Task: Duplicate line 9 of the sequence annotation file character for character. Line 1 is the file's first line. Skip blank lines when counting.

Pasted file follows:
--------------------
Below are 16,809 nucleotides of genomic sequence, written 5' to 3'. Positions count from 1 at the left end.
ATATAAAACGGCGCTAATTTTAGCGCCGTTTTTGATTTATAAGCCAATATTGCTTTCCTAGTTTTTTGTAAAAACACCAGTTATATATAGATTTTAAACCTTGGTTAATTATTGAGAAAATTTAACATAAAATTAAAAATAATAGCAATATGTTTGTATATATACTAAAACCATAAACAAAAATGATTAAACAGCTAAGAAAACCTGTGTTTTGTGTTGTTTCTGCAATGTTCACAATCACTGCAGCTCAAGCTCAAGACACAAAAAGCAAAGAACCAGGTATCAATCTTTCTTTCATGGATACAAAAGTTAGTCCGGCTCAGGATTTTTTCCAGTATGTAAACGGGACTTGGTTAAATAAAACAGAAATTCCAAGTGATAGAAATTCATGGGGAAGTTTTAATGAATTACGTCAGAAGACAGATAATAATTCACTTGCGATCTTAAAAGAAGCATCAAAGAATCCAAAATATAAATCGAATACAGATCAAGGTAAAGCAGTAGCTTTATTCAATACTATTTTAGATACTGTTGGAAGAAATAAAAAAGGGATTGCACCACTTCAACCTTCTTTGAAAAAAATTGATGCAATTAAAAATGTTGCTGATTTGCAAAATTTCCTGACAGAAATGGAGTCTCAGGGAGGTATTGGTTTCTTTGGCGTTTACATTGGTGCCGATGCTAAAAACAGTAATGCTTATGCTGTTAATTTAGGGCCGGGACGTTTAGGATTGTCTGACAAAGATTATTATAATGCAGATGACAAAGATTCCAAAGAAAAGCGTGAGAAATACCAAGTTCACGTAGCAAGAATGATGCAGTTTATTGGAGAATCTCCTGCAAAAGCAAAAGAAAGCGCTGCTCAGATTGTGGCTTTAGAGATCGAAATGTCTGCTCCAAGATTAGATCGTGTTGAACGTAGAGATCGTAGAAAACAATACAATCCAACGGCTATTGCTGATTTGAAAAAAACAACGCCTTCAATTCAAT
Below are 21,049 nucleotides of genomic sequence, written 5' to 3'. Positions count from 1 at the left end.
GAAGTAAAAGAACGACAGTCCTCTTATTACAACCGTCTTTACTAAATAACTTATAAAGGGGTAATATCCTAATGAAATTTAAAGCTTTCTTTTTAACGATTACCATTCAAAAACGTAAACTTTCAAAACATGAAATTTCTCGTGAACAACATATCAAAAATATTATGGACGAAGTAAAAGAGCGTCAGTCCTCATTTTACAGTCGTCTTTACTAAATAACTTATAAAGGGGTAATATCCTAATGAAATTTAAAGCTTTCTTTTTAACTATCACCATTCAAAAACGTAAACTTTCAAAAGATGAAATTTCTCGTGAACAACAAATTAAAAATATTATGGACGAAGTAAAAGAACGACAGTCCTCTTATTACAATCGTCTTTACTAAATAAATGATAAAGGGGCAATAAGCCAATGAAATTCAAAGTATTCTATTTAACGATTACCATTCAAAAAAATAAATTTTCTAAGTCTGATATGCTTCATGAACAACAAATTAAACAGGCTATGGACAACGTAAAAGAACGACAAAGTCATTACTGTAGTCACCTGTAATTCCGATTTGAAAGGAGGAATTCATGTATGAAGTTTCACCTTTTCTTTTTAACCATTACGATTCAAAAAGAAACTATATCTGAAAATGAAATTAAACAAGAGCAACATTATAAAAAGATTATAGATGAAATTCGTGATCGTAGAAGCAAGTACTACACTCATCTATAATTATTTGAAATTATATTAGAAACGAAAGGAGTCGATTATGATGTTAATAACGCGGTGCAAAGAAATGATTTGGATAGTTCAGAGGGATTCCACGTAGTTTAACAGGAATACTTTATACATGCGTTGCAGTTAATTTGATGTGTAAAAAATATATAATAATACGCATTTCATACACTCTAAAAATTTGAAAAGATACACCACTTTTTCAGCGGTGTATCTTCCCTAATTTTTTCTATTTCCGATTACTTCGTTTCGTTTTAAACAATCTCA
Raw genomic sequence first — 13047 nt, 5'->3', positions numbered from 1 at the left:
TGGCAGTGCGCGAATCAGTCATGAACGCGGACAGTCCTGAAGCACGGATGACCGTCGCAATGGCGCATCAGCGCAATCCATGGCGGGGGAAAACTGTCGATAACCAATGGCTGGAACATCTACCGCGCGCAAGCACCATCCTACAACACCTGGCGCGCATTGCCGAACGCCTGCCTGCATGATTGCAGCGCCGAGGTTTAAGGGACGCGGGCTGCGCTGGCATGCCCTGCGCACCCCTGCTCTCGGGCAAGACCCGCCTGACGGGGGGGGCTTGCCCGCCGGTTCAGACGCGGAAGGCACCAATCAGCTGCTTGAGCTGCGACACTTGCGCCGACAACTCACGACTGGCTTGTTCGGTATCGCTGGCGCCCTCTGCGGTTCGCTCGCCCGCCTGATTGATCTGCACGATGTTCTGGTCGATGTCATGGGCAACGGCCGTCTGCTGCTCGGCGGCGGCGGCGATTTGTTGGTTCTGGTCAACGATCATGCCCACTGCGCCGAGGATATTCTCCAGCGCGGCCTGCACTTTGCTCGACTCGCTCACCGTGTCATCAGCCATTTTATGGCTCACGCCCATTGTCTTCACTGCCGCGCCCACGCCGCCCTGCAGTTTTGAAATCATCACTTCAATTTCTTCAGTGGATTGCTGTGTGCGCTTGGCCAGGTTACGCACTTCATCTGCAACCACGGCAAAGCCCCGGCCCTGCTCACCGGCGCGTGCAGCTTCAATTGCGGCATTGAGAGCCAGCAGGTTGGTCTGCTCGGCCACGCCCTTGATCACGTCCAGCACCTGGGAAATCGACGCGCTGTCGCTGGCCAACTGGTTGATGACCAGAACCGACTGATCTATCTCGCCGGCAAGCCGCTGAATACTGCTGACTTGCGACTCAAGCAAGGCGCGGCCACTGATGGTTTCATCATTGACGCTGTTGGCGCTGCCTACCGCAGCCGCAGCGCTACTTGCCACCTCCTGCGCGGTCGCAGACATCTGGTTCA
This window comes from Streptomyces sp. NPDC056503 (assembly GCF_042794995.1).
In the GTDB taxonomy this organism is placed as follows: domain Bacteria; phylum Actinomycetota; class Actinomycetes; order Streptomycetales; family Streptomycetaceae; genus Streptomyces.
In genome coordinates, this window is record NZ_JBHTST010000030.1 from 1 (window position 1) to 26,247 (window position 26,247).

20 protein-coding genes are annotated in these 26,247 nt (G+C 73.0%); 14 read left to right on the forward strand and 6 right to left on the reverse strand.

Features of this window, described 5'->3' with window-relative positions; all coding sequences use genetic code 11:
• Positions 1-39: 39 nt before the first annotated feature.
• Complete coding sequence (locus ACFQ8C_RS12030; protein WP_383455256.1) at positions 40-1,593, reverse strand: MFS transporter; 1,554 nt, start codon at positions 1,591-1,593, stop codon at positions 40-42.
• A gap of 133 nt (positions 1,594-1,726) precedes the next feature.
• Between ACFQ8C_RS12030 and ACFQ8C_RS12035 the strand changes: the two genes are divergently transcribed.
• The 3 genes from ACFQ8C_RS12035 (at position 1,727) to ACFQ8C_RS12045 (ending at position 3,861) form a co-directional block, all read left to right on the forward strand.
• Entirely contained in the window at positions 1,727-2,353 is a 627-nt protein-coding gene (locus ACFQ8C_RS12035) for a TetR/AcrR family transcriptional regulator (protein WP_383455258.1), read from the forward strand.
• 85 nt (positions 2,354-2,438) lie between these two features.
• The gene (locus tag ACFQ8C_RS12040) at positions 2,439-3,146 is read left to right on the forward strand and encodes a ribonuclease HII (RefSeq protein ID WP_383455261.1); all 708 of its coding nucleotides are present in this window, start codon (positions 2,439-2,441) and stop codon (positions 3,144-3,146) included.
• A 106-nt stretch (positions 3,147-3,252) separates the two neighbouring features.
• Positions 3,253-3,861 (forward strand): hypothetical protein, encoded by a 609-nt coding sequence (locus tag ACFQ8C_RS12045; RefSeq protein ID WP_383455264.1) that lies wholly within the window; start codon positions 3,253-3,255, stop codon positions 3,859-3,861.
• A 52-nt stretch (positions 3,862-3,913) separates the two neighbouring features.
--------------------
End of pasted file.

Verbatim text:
In genome coordinates, this window is record NZ_JBHTST010000030.1 from 1 (window position 1) to 26,247 (window position 26,247).